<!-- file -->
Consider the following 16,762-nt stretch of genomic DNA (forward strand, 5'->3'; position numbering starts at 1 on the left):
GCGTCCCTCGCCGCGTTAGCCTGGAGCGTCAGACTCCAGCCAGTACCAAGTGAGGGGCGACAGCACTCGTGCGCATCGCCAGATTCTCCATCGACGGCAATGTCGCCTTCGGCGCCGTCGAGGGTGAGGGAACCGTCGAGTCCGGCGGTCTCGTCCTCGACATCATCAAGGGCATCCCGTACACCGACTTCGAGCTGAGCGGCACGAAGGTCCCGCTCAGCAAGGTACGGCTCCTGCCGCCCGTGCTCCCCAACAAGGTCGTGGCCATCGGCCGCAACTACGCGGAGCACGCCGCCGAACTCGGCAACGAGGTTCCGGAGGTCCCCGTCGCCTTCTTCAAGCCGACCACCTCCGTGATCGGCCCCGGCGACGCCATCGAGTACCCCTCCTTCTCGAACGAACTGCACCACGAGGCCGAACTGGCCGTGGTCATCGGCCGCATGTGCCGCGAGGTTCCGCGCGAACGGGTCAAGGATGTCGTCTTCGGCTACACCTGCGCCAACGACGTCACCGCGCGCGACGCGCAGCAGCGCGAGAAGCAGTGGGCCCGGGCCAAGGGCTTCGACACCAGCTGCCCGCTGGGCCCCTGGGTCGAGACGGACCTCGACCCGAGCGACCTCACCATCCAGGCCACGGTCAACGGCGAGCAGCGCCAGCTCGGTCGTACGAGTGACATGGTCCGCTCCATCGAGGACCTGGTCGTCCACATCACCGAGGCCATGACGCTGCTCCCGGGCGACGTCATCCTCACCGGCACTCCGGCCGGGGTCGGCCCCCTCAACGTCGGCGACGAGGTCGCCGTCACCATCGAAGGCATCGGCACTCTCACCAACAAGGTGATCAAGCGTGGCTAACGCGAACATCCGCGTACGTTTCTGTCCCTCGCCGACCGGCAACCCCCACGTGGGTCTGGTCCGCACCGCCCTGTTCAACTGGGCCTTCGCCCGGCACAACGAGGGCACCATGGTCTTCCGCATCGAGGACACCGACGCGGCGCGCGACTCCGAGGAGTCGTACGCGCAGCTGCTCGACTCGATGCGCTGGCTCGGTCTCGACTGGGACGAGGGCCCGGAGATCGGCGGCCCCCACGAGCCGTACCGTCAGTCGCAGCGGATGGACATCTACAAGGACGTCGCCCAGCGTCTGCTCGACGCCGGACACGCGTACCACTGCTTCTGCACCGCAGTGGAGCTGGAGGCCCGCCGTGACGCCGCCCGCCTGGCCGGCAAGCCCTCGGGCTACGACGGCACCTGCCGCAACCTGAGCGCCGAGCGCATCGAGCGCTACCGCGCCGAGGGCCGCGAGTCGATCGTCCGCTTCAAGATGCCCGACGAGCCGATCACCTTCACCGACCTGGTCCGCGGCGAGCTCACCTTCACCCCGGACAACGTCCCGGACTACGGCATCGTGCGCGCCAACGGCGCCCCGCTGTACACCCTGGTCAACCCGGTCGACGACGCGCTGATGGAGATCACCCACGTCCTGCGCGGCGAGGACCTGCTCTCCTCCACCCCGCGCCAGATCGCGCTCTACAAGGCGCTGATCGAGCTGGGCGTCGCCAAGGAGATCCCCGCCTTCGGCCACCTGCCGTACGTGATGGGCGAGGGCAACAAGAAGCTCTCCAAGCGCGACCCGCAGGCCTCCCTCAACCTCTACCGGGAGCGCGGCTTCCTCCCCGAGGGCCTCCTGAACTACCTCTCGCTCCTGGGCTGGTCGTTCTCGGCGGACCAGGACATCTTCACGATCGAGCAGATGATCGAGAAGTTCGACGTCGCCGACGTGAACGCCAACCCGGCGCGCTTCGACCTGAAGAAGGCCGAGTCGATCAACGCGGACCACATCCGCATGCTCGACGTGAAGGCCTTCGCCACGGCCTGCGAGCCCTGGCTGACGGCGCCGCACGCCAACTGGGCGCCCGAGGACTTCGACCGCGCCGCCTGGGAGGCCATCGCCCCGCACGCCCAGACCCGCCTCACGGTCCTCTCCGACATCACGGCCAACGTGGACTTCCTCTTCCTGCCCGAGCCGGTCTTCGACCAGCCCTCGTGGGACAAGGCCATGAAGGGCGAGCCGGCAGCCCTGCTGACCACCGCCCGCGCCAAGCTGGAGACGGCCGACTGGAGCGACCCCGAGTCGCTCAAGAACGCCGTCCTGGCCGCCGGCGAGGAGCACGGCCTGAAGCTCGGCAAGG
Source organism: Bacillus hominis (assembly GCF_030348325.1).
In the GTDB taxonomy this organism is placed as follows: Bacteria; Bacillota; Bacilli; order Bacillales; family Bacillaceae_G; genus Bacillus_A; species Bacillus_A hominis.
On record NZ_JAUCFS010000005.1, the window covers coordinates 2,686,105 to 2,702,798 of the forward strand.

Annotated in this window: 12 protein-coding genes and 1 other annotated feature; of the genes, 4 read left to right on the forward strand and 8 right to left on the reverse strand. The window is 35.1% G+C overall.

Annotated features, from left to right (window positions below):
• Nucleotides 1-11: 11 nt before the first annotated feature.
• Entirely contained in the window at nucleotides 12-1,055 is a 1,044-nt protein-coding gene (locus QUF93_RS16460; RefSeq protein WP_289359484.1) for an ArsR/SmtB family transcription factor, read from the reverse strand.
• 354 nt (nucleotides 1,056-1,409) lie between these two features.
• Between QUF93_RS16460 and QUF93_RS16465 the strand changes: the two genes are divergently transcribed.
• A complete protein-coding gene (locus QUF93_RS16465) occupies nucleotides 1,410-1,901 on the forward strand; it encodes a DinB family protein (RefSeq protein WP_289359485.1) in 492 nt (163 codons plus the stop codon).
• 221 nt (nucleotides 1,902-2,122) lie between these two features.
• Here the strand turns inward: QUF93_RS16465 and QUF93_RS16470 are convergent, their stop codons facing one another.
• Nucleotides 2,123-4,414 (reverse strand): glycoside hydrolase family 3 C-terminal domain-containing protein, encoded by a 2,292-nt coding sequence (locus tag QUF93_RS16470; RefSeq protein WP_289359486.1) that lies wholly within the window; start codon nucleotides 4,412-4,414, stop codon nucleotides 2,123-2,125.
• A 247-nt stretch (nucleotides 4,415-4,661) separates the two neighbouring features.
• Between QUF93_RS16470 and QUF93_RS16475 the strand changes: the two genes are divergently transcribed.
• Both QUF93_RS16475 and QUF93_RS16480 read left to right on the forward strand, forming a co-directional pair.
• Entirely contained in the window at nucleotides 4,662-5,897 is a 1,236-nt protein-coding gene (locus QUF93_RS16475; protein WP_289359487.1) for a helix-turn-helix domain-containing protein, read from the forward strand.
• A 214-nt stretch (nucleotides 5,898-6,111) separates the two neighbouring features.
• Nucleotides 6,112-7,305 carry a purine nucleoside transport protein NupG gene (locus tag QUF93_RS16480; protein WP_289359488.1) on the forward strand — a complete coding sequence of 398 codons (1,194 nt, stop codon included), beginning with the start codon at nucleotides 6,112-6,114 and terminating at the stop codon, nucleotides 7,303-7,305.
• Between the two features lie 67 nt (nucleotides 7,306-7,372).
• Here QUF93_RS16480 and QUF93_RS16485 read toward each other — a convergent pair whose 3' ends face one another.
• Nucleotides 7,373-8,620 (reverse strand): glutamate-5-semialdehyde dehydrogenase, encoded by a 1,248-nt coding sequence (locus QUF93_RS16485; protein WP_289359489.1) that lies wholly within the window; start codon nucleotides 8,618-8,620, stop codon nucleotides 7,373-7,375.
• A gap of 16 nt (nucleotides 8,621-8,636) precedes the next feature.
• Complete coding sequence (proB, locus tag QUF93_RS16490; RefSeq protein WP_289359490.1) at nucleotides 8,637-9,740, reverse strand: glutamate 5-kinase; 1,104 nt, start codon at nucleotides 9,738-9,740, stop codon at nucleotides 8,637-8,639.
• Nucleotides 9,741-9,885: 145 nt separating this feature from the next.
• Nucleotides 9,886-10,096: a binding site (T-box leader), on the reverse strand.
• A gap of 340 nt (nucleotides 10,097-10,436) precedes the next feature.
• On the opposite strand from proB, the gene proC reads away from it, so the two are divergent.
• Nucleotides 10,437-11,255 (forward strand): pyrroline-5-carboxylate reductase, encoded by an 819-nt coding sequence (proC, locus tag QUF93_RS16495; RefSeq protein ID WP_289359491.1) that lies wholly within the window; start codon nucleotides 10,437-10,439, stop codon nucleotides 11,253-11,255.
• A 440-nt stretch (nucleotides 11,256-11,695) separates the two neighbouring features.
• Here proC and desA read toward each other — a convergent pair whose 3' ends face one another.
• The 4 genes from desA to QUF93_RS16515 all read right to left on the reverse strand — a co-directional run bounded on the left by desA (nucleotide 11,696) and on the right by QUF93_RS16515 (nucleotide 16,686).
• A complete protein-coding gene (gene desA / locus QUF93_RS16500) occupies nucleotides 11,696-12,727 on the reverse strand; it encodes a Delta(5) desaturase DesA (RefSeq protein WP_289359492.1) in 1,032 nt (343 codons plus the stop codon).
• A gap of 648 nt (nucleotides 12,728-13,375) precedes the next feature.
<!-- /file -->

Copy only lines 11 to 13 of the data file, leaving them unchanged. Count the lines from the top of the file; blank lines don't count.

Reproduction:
• Between QUF93_RS16460 and QUF93_RS16465 the strand changes: the two genes are divergently transcribed.
• A complete protein-coding gene (locus QUF93_RS16465) occupies nucleotides 1,410-1,901 on the forward strand; it encodes a DinB family protein (RefSeq protein WP_289359485.1) in 492 nt (163 codons plus the stop codon).
• 221 nt (nucleotides 1,902-2,122) lie between these two features.